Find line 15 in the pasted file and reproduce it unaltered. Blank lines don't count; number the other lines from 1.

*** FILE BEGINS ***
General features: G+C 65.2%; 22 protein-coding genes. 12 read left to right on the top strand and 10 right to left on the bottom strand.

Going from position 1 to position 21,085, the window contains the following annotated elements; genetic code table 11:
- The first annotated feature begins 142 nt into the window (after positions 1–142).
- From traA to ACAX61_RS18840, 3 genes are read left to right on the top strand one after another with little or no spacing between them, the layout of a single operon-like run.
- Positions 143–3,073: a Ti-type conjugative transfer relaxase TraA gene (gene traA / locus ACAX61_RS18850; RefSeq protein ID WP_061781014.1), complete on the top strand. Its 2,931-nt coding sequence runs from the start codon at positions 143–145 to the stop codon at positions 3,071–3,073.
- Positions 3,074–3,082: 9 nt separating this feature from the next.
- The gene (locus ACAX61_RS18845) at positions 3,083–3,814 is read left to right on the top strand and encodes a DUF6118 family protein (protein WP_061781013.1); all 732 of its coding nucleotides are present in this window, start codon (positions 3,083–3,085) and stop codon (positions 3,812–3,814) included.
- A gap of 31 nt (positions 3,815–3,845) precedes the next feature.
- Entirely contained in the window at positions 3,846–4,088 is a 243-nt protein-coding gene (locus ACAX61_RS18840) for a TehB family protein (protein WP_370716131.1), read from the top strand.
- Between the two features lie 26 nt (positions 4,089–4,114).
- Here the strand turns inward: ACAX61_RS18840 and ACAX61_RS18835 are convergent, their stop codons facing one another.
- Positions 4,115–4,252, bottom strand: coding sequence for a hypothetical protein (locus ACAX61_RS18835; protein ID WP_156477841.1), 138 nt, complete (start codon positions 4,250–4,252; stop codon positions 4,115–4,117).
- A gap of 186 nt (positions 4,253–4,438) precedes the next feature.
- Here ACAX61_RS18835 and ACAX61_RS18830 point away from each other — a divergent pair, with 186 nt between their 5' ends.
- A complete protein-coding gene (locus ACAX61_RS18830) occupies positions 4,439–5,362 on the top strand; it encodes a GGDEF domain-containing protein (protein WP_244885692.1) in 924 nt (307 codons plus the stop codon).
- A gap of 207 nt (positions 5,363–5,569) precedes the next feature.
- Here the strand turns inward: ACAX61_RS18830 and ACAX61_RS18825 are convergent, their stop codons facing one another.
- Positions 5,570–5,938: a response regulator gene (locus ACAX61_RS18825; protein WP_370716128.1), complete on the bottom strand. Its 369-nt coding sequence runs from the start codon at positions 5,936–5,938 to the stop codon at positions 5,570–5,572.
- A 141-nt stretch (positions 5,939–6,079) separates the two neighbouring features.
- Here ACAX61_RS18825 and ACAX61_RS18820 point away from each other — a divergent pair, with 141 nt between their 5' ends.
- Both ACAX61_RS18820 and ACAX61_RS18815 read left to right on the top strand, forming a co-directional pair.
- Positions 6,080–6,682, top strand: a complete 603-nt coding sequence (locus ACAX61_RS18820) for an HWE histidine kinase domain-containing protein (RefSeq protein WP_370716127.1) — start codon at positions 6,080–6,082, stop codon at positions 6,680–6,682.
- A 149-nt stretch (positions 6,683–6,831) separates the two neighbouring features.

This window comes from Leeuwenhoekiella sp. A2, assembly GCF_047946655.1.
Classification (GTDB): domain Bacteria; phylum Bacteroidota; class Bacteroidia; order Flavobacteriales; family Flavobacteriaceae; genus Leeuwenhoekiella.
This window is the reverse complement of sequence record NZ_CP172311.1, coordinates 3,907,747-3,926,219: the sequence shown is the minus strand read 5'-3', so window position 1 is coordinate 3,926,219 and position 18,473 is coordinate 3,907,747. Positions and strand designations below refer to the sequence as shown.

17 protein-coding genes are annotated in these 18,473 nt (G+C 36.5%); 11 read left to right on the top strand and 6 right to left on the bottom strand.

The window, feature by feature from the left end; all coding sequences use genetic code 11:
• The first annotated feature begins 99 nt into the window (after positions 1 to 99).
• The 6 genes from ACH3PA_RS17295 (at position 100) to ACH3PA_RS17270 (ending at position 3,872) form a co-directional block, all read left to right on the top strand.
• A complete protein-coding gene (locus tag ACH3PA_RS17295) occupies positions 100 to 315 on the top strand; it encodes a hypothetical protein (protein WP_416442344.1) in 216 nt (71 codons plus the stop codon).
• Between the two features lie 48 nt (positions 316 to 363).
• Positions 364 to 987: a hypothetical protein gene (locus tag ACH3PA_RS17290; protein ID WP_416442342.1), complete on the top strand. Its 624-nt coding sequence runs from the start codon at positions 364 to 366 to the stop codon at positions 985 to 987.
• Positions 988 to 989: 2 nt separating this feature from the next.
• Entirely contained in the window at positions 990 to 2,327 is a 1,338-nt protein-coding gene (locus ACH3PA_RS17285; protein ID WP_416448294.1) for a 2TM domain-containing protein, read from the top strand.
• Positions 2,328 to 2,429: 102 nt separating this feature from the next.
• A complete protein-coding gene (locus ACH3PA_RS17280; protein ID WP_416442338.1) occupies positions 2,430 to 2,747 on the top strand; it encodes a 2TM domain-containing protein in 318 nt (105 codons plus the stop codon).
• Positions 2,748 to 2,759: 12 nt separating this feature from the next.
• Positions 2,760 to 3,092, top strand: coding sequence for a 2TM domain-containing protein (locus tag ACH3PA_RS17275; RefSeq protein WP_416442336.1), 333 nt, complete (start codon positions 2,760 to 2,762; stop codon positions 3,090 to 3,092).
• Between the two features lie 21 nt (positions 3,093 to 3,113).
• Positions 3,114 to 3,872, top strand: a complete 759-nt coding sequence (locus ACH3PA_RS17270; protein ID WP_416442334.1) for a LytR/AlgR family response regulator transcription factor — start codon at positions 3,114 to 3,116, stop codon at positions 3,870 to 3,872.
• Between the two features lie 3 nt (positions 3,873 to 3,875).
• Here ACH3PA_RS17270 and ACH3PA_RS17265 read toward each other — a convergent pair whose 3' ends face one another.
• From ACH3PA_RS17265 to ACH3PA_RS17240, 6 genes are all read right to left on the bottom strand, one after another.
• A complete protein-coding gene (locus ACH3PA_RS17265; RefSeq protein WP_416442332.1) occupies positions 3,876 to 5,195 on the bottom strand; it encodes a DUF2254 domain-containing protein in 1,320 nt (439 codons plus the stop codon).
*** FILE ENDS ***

- A complete protein-coding gene (locus ACAX61_RS18830) occupies positions 4,439–5,362 on the top strand; it encodes a GGDEF domain-containing protein (protein WP_244885692.1) in 924 nt (307 codons plus the stop codon).